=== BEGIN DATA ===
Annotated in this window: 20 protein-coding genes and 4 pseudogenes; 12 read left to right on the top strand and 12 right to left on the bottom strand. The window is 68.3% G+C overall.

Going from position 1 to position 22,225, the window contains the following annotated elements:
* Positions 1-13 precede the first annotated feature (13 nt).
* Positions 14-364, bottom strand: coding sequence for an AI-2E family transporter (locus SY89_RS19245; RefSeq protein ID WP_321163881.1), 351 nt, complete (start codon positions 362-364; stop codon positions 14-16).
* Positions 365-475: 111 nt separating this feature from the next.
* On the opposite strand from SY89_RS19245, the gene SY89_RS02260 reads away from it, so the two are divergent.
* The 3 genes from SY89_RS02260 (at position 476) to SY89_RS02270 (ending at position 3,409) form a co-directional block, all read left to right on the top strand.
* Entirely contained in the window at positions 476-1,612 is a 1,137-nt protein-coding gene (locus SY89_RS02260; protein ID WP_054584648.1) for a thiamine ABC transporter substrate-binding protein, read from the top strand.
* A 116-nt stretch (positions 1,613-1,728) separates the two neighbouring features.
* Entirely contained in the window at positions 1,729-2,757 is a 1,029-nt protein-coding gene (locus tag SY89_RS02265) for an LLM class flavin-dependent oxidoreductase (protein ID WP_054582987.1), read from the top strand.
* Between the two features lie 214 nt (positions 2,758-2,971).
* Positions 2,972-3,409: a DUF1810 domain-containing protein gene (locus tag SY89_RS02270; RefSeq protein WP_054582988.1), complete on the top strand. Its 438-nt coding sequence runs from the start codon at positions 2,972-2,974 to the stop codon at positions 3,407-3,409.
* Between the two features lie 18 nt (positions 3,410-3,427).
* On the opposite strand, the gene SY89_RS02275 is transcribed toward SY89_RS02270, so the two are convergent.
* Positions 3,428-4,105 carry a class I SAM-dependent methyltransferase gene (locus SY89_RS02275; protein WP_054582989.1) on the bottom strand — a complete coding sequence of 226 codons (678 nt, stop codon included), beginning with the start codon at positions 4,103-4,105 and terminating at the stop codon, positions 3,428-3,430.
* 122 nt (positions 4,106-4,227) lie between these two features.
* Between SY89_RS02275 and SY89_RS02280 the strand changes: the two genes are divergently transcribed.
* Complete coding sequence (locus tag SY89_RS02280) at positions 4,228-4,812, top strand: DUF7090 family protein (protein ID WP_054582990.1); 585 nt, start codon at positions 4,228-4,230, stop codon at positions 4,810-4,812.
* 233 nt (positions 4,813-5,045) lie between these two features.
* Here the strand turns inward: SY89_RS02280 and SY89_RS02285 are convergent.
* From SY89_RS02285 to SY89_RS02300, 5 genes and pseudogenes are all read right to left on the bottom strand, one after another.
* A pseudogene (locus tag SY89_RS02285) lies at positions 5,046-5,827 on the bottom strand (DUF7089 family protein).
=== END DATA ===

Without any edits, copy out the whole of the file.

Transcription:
Annotated in this window: 20 protein-coding genes and 4 pseudogenes; 12 read left to right on the top strand and 12 right to left on the bottom strand. The window is 68.3% G+C overall.

Going from position 1 to position 22,225, the window contains the following annotated elements:
* Positions 1-13 precede the first annotated feature (13 nt).
* Positions 14-364, bottom strand: coding sequence for an AI-2E family transporter (locus SY89_RS19245; RefSeq protein ID WP_321163881.1), 351 nt, complete (start codon positions 362-364; stop codon positions 14-16).
* Positions 365-475: 111 nt separating this feature from the next.
* On the opposite strand from SY89_RS19245, the gene SY89_RS02260 reads away from it, so the two are divergent.
* The 3 genes from SY89_RS02260 (at position 476) to SY89_RS02270 (ending at position 3,409) form a co-directional block, all read left to right on the top strand.
* Entirely contained in the window at positions 476-1,612 is a 1,137-nt protein-coding gene (locus SY89_RS02260; protein ID WP_054584648.1) for a thiamine ABC transporter substrate-binding protein, read from the top strand.
* A 116-nt stretch (positions 1,613-1,728) separates the two neighbouring features.
* Entirely contained in the window at positions 1,729-2,757 is a 1,029-nt protein-coding gene (locus tag SY89_RS02265) for an LLM class flavin-dependent oxidoreductase (protein ID WP_054582987.1), read from the top strand.
* Between the two features lie 214 nt (positions 2,758-2,971).
* Positions 2,972-3,409: a DUF1810 domain-containing protein gene (locus tag SY89_RS02270; RefSeq protein WP_054582988.1), complete on the top strand. Its 438-nt coding sequence runs from the start codon at positions 2,972-2,974 to the stop codon at positions 3,407-3,409.
* Between the two features lie 18 nt (positions 3,410-3,427).
* On the opposite strand, the gene SY89_RS02275 is transcribed toward SY89_RS02270, so the two are convergent.
* Positions 3,428-4,105 carry a class I SAM-dependent methyltransferase gene (locus SY89_RS02275; protein WP_054582989.1) on the bottom strand — a complete coding sequence of 226 codons (678 nt, stop codon included), beginning with the start codon at positions 4,103-4,105 and terminating at the stop codon, positions 3,428-3,430.
* 122 nt (positions 4,106-4,227) lie between these two features.
* Between SY89_RS02275 and SY89_RS02280 the strand changes: the two genes are divergently transcribed.
* Complete coding sequence (locus tag SY89_RS02280) at positions 4,228-4,812, top strand: DUF7090 family protein (protein ID WP_054582990.1); 585 nt, start codon at positions 4,228-4,230, stop codon at positions 4,810-4,812.
* 233 nt (positions 4,813-5,045) lie between these two features.
* Here the strand turns inward: SY89_RS02280 and SY89_RS02285 are convergent.
* From SY89_RS02285 to SY89_RS02300, 5 genes and pseudogenes are all read right to left on the bottom strand, one after another.
* A pseudogene (locus tag SY89_RS02285) lies at positions 5,046-5,827 on the bottom strand (DUF7089 family protein).